• Here's a flimsy and limited surface stat that is nonetheless mildly interesting: the Patriots and Jets have both allowed exactly 200 points. You'd be foolish to pick New England's defensive personnel over New York's, and the Jets are obviously a lot better on a per-play basis, but it's an interesting stat, to me anyway.
• It frustrates me when some fantasy voices play with the context to make an easy point. Consider Reggie Bush(notes). Some scribes will rail on and on about how he can't be a true featured back and how it's a mistake to treat him as one, and I'd agree with all that. No one is expecting Bush to ever live up to his original draft-day clippings. But establishing that point is not a destination, it's not the end of the exercise. Tackling the straw man is easy to do, but it doesn't have much utility at the end of the day.
We need to accept the reality of Bush 2011: for most of this season he's been productive and consistent, and that's a handsome combination in today's world of platoon backfields. Bush has seen 10 carries or more in eight of nine games, and he's been notably effective since Miami's Week 5 bye. Add up the last five games and Bush stacks up nicely: 62 carries for 355 yards (that's 5.7 a pop), 15 catches for 82 yards (not much juice but the PPR players like it), three scores. Here's another case where we can dump the August sticker price and preconceived notions; it's important to accept what's happening in the here and now.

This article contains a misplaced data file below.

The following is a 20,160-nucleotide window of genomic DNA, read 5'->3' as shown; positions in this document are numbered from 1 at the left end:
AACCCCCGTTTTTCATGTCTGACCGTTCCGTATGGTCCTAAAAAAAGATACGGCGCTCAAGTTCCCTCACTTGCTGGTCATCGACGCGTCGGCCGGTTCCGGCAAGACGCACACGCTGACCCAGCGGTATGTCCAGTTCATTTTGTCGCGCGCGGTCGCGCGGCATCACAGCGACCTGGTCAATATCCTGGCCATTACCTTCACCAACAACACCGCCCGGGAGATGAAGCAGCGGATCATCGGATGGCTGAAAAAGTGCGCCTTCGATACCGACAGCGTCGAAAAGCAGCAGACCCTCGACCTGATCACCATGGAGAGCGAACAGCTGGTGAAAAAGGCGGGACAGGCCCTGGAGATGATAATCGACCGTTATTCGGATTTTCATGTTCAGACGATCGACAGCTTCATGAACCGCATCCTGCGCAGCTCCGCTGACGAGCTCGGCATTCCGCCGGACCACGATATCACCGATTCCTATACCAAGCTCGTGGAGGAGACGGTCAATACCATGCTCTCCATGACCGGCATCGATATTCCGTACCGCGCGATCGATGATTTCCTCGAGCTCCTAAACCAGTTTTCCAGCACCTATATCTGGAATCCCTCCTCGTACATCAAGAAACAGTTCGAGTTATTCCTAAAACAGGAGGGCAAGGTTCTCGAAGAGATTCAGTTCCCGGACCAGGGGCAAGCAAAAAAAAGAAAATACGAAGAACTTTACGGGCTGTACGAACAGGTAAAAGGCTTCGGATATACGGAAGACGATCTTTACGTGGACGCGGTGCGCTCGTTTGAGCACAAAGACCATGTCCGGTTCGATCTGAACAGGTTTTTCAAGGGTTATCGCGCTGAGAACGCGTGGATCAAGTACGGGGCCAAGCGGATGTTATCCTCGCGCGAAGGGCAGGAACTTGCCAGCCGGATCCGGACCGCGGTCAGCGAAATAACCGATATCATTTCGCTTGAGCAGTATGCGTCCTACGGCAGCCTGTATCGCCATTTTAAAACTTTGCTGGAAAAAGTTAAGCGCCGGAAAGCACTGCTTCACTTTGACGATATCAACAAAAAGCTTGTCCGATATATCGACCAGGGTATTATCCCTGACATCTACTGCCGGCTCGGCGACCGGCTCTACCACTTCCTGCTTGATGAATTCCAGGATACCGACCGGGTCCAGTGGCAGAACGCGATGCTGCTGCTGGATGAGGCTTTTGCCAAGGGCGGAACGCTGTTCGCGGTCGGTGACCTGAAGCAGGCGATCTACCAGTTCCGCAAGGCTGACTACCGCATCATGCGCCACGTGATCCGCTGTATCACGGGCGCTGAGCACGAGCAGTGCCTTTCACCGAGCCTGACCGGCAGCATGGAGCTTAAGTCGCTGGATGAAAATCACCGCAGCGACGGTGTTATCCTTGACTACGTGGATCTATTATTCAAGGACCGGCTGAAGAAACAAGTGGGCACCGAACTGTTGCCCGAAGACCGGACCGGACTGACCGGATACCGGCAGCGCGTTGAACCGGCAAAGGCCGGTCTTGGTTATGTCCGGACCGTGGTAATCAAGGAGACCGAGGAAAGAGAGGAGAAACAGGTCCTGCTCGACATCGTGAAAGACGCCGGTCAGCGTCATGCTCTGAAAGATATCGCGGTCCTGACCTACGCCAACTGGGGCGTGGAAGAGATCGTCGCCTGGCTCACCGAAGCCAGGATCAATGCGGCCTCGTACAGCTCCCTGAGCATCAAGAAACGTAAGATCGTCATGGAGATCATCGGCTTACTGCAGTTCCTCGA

And if you watch the tape, Bush's production makes more sense. Tony Sparano is figuring out how to use No. 22, what packages play to Bush's strengths, what plays he fits and what plays he doesn't fit. The picture on the screen matches up to the production on the spreadsheet.
• Every week someone asks me a roster question along these lines: "I have (these two star players), I need to start just one, who should I trade?"
And every week I give the same framework of an answer: let your leaguemates decide. Put them both on the market, put them both in play. It doesn't even matter if you prefer one to another; just see what the other chaps think. You never know who they might overpay for. Untouchables should not exist in fantasy sports: there's a justifiable price for everyone. It's simply a matter of finding that price.
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Images courtesy of US Presswire (Smith, PHJ) and Associated Press (cat, Bush)